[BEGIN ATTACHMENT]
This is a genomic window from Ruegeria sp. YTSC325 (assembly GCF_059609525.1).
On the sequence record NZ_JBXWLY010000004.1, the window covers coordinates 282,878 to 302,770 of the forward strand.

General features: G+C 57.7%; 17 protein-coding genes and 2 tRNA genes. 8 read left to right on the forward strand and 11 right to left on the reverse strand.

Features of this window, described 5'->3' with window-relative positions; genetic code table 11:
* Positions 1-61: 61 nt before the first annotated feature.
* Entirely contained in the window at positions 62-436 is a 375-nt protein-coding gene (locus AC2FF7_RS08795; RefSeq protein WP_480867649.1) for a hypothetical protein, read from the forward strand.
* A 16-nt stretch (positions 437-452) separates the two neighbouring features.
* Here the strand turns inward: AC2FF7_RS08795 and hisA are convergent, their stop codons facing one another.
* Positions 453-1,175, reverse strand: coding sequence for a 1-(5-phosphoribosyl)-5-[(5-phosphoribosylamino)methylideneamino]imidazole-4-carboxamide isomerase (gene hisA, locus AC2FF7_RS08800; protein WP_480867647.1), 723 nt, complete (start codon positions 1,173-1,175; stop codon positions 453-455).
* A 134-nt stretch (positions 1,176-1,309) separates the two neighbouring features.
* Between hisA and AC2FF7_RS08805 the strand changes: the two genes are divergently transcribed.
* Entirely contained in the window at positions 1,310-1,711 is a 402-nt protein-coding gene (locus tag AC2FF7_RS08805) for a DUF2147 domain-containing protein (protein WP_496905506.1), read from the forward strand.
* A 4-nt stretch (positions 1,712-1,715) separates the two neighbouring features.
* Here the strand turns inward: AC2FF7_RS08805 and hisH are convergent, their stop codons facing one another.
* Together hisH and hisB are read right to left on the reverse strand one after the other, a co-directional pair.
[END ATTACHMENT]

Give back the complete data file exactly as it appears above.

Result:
This is a genomic window from Ruegeria sp. YTSC325 (assembly GCF_059609525.1).
On the sequence record NZ_JBXWLY010000004.1, the window covers coordinates 282,878 to 302,770 of the forward strand.

General features: G+C 57.7%; 17 protein-coding genes and 2 tRNA genes. 8 read left to right on the forward strand and 11 right to left on the reverse strand.

Features of this window, described 5'->3' with window-relative positions; genetic code table 11:
* Positions 1-61: 61 nt before the first annotated feature.
* Entirely contained in the window at positions 62-436 is a 375-nt protein-coding gene (locus AC2FF7_RS08795; RefSeq protein WP_480867649.1) for a hypothetical protein, read from the forward strand.
* A 16-nt stretch (positions 437-452) separates the two neighbouring features.
* Here the strand turns inward: AC2FF7_RS08795 and hisA are convergent, their stop codons facing one another.
* Positions 453-1,175, reverse strand: coding sequence for a 1-(5-phosphoribosyl)-5-[(5-phosphoribosylamino)methylideneamino]imidazole-4-carboxamide isomerase (gene hisA, locus AC2FF7_RS08800; protein WP_480867647.1), 723 nt, complete (start codon positions 1,173-1,175; stop codon positions 453-455).
* A 134-nt stretch (positions 1,176-1,309) separates the two neighbouring features.
* Between hisA and AC2FF7_RS08805 the strand changes: the two genes are divergently transcribed.
* Entirely contained in the window at positions 1,310-1,711 is a 402-nt protein-coding gene (locus tag AC2FF7_RS08805) for a DUF2147 domain-containing protein (protein WP_496905506.1), read from the forward strand.
* A 4-nt stretch (positions 1,712-1,715) separates the two neighbouring features.
* Here the strand turns inward: AC2FF7_RS08805 and hisH are convergent, their stop codons facing one another.
* Together hisH and hisB are read right to left on the reverse strand one after the other, a co-directional pair.